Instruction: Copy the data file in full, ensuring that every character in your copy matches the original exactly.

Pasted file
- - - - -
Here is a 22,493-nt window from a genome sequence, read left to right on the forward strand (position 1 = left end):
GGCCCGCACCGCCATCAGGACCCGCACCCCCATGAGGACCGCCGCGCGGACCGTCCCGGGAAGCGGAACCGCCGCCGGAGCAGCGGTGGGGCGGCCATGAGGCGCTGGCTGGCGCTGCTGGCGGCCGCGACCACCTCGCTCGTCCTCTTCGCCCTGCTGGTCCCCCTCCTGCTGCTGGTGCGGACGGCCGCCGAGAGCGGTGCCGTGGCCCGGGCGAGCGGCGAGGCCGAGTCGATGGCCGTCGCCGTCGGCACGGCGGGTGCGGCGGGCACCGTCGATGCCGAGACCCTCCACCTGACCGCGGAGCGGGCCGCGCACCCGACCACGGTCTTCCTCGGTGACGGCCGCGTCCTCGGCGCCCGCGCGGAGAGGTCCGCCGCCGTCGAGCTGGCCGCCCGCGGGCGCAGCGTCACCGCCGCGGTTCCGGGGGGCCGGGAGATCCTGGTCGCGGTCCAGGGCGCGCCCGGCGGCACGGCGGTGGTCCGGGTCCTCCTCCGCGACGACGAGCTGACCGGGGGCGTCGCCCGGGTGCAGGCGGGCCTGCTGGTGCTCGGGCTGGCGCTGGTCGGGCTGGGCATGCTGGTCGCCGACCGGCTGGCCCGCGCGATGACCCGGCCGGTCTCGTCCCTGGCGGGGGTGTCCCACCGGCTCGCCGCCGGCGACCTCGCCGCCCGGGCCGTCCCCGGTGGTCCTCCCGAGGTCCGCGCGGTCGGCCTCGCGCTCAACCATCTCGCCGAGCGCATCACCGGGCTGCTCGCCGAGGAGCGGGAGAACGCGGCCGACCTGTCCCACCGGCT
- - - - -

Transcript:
Here is a 22,493-nt window from a genome sequence, read left to right on the forward strand (position 1 = left end):
GGCCCGCACCGCCATCAGGACCCGCACCCCCATGAGGACCGCCGCGCGGACCGTCCCGGGAAGCGGAACCGCCGCCGGAGCAGCGGTGGGGCGGCCATGAGGCGCTGGCTGGCGCTGCTGGCGGCCGCGACCACCTCGCTCGTCCTCTTCGCCCTGCTGGTCCCCCTCCTGCTGCTGGTGCGGACGGCCGCCGAGAGCGGTGCCGTGGCCCGGGCGAGCGGCGAGGCCGAGTCGATGGCCGTCGCCGTCGGCACGGCGGGTGCGGCGGGCACCGTCGATGCCGAGACCCTCCACCTGACCGCGGAGCGGGCCGCGCACCCGACCACGGTCTTCCTCGGTGACGGCCGCGTCCTCGGCGCCCGCGCGGAGAGGTCCGCCGCCGTCGAGCTGGCCGCCCGCGGGCGCAGCGTCACCGCCGCGGTTCCGGGGGGCCGGGAGATCCTGGTCGCGGTCCAGGGCGCGCCCGGCGGCACGGCGGTGGTCCGGGTCCTCCTCCGCGACGACGAGCTGACCGGGGGCGTCGCCCGGGTGCAGGCGGGCCTGCTGGTGCTCGGGCTGGCGCTGGTCGGGCTGGGCATGCTGGTCGCCGACCGGCTGGCCCGCGCGATGACCCGGCCGGTCTCGTCCCTGGCGGGGGTGTCCCACCGGCTCGCCGCCGGCGACCTCGCCGCCCGGGCCGTCCCCGGTGGTCCTCCCGAGGTCCGCGCGGTCGGCCTCGCGCTCAACCATCTCGCCGAGCGCATCACCGGGCTGCTCGCCGAGGAGCGGGAGAACGCGGCCGACCTGTCCCACCGGCT